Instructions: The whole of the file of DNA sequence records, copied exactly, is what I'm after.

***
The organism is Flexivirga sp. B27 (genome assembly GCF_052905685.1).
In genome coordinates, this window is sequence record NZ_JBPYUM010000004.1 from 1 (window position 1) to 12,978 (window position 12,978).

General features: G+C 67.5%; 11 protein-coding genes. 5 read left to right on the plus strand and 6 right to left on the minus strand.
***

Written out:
The organism is Flexivirga sp. B27 (genome assembly GCF_052905685.1).
In genome coordinates, this window is sequence record NZ_JBPYUM010000004.1 from 1 (window position 1) to 12,978 (window position 12,978).

General features: G+C 67.5%; 11 protein-coding genes. 5 read left to right on the plus strand and 6 right to left on the minus strand.